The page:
"There's Nothing Saintly About the Atrocities": Native American Chief Blasts Decision to Canonize Junipero Serra - NBC Southern California

"There's Nothing Saintly About the Atrocities": Native American Chief Blasts Decision to Canonize Junipero Serra

He will make the move in September, during a scheduled visit to the United States.

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    Pope to Canonize Historic California Priest

    He is one of those pioneers studied in California history. Father Junipero Serra founded nine missions, and now the pope wants to make the father a saint. Kim Baldonado reports for the NBC4 News at 5 and 6 p.m. on Friday, Jan. 16, 2015. (Published Friday, Jan. 16, 2015)

    A Native American chief has blasted the pope's decision to canonize a controversial 18th century California missionary.

    Pope Francis announced his decision to make Junipero Serra, a Spanish Franciscan friar who founded nine missions in the state, a saint on Thursday.

    However he is now a controversial figure to due to his perceived mistreatment of the indiginous people, and it is believed he forced them to convert to Christianity despite resistance.

    Anthony Morales, Chief Redblood of the Gabrielino Tongva Band of Mission Indians, said he was "stunned" and "angry" by the move, and is hoping the pontiff will reverse his decision.

    Pope to Make Historic California Priest a Saint

    [LA] Pope to Make Historic California Priest a Saint
    Pope Francis has said he will canonize Junipero Serra, a missionary who brought Christianity to California in the 18th century. Annette Arreola reports for Today in LA on Friday, Jan. 16, 2015
    (Published Friday, Jan. 16, 2015)

    "On all the 21 missions along the coast here our people were enslaved, they were beaten, they were tortured, our women were raped. It was forced labor and a forced religion," Morales said. "There's nothing saintly about the... atrocities on our culture, on our people."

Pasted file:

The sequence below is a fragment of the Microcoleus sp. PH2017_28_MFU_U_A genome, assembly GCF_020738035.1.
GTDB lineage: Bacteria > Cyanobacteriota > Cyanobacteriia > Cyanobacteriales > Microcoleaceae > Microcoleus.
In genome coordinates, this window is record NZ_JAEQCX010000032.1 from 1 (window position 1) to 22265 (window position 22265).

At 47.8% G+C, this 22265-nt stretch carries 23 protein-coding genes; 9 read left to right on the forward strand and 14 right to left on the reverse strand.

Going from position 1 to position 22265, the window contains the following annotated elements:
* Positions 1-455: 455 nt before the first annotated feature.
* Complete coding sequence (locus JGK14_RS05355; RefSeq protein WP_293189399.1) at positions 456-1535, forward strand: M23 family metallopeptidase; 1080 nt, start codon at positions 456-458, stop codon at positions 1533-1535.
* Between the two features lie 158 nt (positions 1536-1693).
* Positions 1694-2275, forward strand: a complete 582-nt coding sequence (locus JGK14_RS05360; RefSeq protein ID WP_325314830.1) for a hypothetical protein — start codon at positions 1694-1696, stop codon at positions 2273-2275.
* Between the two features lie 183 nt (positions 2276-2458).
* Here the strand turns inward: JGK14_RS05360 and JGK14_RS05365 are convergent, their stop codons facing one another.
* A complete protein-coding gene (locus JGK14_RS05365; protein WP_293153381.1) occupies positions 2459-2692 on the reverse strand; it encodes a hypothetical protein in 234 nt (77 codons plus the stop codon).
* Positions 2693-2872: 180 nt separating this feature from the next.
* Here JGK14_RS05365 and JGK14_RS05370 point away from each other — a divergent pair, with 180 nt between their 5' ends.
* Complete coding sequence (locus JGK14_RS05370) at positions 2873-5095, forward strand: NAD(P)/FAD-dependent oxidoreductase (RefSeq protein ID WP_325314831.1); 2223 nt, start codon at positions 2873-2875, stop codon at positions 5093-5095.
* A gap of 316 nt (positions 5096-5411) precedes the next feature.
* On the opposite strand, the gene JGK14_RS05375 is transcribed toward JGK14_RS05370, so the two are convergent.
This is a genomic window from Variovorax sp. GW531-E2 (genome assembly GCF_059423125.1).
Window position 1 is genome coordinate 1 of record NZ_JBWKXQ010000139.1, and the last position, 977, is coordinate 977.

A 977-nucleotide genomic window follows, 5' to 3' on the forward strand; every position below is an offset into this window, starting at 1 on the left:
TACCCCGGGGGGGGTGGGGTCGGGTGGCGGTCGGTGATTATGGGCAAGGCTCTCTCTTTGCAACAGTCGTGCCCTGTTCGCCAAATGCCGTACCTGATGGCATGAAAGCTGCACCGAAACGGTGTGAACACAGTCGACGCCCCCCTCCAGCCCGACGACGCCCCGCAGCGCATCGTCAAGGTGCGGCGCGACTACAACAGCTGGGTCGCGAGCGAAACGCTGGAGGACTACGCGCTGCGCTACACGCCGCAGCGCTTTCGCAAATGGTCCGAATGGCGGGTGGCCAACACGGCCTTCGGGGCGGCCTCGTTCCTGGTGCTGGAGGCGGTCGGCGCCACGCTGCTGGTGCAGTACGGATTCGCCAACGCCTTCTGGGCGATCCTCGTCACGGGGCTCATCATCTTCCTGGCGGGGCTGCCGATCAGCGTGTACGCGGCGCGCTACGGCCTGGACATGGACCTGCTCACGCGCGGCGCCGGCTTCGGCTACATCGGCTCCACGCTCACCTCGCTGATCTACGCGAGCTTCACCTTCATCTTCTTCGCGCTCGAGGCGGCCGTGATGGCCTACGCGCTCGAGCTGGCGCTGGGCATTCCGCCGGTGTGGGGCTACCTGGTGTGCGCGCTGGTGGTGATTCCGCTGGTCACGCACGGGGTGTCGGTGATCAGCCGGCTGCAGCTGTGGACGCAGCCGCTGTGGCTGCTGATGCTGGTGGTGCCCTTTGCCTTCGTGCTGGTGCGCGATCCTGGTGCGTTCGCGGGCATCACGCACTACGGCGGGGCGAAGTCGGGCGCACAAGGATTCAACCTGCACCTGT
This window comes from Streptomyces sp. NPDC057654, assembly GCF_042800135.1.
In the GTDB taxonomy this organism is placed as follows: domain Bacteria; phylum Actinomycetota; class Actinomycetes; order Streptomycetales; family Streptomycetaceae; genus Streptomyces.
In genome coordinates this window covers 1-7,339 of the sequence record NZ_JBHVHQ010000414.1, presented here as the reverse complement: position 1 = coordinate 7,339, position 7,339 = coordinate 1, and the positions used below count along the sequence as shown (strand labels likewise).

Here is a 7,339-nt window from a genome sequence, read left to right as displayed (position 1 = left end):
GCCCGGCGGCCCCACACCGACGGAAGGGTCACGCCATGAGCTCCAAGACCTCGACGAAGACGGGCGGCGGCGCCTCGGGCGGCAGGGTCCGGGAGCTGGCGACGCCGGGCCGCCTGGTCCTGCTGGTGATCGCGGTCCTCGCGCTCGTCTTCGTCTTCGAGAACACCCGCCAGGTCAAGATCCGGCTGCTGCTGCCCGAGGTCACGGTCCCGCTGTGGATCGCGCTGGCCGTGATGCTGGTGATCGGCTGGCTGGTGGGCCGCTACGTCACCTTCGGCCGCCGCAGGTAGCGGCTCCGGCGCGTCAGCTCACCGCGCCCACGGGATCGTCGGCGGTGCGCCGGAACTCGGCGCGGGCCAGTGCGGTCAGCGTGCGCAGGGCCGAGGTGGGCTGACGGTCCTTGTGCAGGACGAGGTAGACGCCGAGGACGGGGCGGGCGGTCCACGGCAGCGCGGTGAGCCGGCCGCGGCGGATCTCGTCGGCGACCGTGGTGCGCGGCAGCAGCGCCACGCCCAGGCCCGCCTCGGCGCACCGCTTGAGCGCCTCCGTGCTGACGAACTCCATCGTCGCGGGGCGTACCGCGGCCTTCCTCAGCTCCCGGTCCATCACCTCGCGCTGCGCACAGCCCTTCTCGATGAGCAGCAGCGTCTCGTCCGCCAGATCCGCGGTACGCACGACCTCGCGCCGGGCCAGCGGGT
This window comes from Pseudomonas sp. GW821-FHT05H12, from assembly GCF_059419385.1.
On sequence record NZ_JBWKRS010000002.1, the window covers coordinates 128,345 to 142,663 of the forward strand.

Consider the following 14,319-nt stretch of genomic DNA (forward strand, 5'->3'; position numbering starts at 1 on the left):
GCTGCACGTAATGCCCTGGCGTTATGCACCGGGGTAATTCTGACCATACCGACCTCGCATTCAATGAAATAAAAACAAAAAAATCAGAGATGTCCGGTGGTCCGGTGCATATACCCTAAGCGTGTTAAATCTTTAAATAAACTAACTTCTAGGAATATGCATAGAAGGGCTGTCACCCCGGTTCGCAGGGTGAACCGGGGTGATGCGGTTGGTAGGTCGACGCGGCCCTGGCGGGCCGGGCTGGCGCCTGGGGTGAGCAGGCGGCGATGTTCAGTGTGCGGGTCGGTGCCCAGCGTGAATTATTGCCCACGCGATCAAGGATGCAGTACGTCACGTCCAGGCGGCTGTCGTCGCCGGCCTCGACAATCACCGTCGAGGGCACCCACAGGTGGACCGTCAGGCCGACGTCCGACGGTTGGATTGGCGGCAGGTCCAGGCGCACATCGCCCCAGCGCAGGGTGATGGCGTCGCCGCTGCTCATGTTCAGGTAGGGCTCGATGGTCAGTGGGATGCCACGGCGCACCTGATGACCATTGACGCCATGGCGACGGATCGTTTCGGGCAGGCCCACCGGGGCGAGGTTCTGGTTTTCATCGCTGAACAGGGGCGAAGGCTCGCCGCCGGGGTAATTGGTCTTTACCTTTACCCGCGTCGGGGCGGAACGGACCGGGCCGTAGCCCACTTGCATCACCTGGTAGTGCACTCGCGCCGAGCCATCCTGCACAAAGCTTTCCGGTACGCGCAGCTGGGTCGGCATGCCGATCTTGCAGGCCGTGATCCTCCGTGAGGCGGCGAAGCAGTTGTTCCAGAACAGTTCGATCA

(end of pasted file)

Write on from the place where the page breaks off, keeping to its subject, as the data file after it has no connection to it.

Father Serra himself justified the beating of Native Americans, writing in 1780: "That spiritual fathers should punish their sons, the Indians, with blows appears to be as old as the conquest of the Americas; so general in fact that the saints do not seem to be any exception to the rule."

    Father Edward Benioff of the LA Archdiocese defended the conduct of the controversial missionary.

    "He lived in a very difficult time and he did the best he could under very difficult circumstances," Father Benioff said.

    He also said elevating Father Serra to sainthood was a wise decision on the part of the pontiff.

    "By canonizing a great missionary he's showing the whole church we're all called to be missionaries," Father Benioff said, "We're all called to share the love of Jesus with the whole world and to go out of our comfort zones and find those people who need hope."

    Pope Francis has said he will canonize Father Serra in September, during a scheduled visit to the United States.

    The pope's only official stop so far is a visit to Philadelphia for an international Catholic gathering, though he is also expected to attend New York to address the UN, and to visit Washington for a meeting with President Barack Obama.

    "In September, God willing, I will canonize Junipero Serra in the United States, who was the evangelizer of the west of the United States," he told reporters on a plane taking him from Sri Lanka to Manila.

    The pope said that because Father Serra has been considered a holy man for centuries, he had waived Church rules requiring a second miracle to be attributed to the candidate for sainthood after his beatification, adding that he was "a great evangelizer".

    Father Serra was born in Majorca, Spain in 1713, and went to the Americas in the mid-18th century. He led one of the first Franciscan missions in California.

    He arrived in San Diego in 1769, spending most of his life there before dying at a mission in Carmel near Monterey in 1784.

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